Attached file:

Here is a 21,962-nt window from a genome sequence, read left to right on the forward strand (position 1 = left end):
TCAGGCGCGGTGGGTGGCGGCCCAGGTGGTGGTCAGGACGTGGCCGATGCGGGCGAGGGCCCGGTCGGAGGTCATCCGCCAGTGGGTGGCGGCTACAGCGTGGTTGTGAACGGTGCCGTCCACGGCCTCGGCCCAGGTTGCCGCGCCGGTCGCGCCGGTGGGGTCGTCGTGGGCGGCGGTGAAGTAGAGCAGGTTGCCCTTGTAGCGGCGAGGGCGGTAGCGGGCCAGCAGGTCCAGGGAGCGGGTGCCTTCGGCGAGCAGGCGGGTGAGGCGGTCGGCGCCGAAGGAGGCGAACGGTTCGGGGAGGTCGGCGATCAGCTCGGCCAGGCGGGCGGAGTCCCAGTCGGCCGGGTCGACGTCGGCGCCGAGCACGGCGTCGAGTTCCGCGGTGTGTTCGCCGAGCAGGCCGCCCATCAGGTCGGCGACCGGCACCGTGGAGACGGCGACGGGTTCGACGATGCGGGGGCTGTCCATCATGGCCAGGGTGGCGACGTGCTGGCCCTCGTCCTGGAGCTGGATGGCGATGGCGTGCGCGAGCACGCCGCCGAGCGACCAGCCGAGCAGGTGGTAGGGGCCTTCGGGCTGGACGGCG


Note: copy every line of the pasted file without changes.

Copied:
Here is a 21,962-nt window from a genome sequence, read left to right on the forward strand (position 1 = left end):
TCAGGCGCGGTGGGTGGCGGCCCAGGTGGTGGTCAGGACGTGGCCGATGCGGGCGAGGGCCCGGTCGGAGGTCATCCGCCAGTGGGTGGCGGCTACAGCGTGGTTGTGAACGGTGCCGTCCACGGCCTCGGCCCAGGTTGCCGCGCCGGTCGCGCCGGTGGGGTCGTCGTGGGCGGCGGTGAAGTAGAGCAGGTTGCCCTTGTAGCGGCGAGGGCGGTAGCGGGCCAGCAGGTCCAGGGAGCGGGTGCCTTCGGCGAGCAGGCGGGTGAGGCGGTCGGCGCCGAAGGAGGCGAACGGTTCGGGGAGGTCGGCGATCAGCTCGGCCAGGCGGGCGGAGTCCCAGTCGGCCGGGTCGACGTCGGCGCCGAGCACGGCGTCGAGTTCCGCGGTGTGTTCGCCGAGCAGGCCGCCCATCAGGTCGGCGACCGGCACCGTGGAGACGGCGACGGGTTCGACGATGCGGGGGCTGTCCATCATGGCCAGGGTGGCGACGTGCTGGCCCTCGTCCTGGAGCTGGATGGCGATGGCGTGCGCGAGCACGCCGCCGAGCGACCAGCCGAGCAGGTGGTAGGGGCCTTCGGGCTGGACGGCG